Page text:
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Book Reviews

Crazy for Italian Food

Perdutamente; A Memoir of Family, Food, and Place with Recipes

Reviewed by

Step one: combine family memories with unique recipes. Step two: stir briskly, adding enticing prose. Step three: enjoy!

Maybe it’s true that, as the saying goes, “You are what you eat.” But perhaps “You are what you read,” as well. Either way, readers will be full and happy having enjoyed Joe Famularo’s Crazy for Italian Food: A Memoir of Family, Food, & Place with Recipes.

From start to finish, Famularo doesn’t simply supplement a cookbook with interesting stories or offer recipes here and there to satisfy a foodie craving; he carefully combines ingredients of family memories and deeply felt moments, folding in an equal measure of food culture and passion. The result is not gimmicky or disjointed, but a complete joy to experience.

It would be difficult to read Crazy for Italian Food exclusively as a memoir or cookbook. The two elements are so perfectly married in unexpected ways. Through one complete generation of an immigrant Italian family living in New York City, Famularo looks at raising children alongside recipes for pasta and soup, explores the fears women had in the early twentieth century about pregnancy while describing the patient process of rising and shaping bread dough, and looks at old age and death through the eyes of a grandfather’s love for a fig tree growing on the fire escape. Through thoughtful storytelling and honest writing, the author journeys into the heart of his childhood home, the kitchen, and welcomes the reader as a member of the family.

An Italian cooking expert, Famularo does not disappoint with his recipes. His instructions for the classic staples of Italian-American fare—fluffy meatballs, chewy pizza, and comforting minestrone—are easy to follow and yield superb results. More unique creations like “Papa’s Immortal Quick Pasta” and “Mary’s Italian Cake” are no less impressive. The value of lifting the curtain on a family’s unique recipes, particularly when accompanied by the squabbles, the antics, and the unsung heroism of the Italian mama in her kitchen, is priceless.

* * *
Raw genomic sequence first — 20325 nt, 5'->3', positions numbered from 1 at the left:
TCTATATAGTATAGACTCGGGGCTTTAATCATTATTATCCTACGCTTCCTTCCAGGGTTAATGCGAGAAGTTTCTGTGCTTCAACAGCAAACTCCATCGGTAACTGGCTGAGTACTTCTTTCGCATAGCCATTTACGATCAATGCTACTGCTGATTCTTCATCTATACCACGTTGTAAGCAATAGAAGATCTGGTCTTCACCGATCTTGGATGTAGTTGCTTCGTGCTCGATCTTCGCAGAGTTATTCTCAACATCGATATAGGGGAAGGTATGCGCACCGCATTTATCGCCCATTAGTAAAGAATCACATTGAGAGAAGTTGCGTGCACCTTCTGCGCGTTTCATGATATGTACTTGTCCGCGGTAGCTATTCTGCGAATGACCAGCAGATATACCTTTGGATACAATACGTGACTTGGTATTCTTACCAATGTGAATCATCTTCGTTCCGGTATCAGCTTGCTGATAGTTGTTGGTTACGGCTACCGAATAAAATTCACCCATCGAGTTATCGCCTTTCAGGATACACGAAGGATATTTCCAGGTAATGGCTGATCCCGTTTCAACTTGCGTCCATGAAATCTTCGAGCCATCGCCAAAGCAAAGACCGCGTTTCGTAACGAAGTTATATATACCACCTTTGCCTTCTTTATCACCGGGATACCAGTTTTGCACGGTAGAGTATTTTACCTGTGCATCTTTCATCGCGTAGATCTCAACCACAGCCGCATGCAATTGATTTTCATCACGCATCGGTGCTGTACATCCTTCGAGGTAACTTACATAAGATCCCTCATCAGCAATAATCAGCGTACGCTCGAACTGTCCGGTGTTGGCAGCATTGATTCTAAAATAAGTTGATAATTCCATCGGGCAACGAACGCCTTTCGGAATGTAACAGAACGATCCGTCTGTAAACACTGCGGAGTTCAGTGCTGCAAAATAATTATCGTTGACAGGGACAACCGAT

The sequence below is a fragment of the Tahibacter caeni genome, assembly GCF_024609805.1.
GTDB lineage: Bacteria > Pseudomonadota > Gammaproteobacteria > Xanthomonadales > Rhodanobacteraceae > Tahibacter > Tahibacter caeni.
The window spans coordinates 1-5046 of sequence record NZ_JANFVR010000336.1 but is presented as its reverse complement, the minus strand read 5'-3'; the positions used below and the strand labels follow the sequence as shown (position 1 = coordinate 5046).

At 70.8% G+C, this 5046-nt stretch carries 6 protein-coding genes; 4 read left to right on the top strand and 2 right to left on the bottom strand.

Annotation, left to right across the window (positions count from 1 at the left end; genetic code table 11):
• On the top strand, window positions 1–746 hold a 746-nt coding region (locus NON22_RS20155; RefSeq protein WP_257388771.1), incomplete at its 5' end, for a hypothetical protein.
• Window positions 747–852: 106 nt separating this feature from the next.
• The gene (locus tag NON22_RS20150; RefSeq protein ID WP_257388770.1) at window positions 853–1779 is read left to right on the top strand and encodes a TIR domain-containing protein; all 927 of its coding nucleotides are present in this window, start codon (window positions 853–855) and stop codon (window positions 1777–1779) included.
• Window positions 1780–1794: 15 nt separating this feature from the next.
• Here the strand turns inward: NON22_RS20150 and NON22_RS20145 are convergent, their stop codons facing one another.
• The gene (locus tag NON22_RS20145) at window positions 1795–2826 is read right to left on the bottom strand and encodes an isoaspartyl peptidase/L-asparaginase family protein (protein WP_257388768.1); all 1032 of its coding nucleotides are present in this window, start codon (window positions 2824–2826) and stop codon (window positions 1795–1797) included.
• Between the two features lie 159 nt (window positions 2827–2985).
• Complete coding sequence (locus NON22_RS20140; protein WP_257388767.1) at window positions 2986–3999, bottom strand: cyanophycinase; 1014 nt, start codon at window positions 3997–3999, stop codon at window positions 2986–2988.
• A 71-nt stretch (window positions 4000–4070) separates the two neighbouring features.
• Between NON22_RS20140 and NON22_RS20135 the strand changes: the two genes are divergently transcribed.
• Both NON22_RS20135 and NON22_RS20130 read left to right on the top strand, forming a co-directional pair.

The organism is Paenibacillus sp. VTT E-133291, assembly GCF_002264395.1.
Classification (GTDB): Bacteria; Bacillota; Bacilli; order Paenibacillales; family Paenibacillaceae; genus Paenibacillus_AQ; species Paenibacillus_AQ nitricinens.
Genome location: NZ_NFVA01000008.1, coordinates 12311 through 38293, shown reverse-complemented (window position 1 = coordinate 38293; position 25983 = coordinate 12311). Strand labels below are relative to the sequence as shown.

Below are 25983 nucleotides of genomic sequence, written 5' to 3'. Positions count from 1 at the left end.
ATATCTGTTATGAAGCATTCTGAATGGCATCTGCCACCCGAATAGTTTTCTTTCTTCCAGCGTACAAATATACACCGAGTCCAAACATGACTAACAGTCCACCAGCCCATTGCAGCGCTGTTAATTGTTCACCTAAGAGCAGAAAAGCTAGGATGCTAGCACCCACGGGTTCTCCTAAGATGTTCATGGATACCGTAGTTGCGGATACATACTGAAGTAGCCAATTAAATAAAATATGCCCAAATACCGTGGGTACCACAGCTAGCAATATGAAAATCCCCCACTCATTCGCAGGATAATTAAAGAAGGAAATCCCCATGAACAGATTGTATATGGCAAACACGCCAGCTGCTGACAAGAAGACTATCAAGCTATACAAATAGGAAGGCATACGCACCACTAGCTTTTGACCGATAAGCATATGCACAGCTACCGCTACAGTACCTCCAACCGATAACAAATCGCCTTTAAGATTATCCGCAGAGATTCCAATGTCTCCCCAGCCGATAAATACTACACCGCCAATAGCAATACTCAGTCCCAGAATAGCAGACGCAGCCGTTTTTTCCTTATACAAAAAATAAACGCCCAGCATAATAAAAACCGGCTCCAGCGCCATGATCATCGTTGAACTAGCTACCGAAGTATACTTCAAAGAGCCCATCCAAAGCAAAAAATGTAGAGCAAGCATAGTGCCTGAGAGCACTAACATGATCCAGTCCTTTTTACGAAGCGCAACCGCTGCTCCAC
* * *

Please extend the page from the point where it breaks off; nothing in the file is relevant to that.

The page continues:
While the cover of the book is reminiscent of a chain restaurant menu, the interior layout is orderly. The recipes Famularo remembers are included at the end of each chapter, and there is a helpful index at the back of the book.

The author’s writing is enticing, as when he warmly captures memories of his mother and grandmother: “The loaf grandma sent was meant to show Mama how good bread is really made.” And just how good was it? Find out by trying the recipe.

Not shying away from some of the major issues of growing up as an immigrant gives Famularo’s stories real grit, and rewarding his readers with a compendium of tried-and-true recipes is a wonderfully generous idea. “Perdutamente” means “crazy” or “passionate” in Italian. Famularo embodies this concept when it comes to food and family. His book, like a family album, is an absolute treasure and will likely inspire future generations to appreciate their own traditions and recipes and create some new ones.

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